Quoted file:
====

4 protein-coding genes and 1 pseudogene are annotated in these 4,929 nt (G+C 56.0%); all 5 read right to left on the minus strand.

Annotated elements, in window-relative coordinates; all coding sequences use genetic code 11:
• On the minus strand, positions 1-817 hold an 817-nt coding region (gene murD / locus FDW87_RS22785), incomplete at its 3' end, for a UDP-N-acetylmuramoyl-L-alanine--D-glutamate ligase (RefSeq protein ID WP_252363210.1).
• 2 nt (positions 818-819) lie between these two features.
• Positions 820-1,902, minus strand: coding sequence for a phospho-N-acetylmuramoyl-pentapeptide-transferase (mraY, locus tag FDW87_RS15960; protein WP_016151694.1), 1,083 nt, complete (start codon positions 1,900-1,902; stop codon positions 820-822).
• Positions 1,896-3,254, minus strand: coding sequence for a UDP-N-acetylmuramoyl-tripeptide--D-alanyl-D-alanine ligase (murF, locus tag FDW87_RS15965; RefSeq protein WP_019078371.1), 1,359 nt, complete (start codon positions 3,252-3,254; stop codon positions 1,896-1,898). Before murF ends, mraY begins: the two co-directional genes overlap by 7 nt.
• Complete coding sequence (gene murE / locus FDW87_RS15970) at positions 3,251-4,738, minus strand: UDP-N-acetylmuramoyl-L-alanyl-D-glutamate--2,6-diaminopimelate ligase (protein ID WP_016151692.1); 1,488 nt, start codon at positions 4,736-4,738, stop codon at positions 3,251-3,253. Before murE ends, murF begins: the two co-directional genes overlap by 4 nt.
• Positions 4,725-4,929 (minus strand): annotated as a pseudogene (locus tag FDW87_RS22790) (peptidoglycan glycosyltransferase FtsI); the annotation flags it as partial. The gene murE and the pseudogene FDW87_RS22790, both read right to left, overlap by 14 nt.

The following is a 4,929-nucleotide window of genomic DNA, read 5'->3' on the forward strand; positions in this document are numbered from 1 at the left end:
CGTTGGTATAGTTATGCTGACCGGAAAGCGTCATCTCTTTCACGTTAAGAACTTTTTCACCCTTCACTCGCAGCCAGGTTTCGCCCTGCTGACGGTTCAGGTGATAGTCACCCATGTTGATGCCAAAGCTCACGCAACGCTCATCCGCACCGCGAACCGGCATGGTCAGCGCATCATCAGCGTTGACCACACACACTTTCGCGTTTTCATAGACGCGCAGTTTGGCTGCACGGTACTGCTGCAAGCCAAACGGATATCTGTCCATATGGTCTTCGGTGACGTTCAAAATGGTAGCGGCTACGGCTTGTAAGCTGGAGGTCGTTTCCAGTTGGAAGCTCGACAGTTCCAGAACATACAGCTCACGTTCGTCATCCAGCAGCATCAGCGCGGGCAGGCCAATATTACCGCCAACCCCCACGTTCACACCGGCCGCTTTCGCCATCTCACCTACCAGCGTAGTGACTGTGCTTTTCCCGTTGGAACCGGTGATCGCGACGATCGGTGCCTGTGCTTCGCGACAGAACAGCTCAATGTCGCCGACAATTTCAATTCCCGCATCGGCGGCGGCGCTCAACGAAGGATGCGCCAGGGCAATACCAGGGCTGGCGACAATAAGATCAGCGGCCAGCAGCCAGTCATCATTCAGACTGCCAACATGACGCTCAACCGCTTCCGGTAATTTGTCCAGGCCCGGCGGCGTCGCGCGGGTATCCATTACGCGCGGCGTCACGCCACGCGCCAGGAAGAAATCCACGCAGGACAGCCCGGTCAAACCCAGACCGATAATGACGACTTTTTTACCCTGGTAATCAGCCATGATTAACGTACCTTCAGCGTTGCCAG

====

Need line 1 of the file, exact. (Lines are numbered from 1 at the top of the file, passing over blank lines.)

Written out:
4 protein-coding genes and 1 pseudogene are annotated in these 4,929 nt (G+C 56.0%); all 5 read right to left on the minus strand.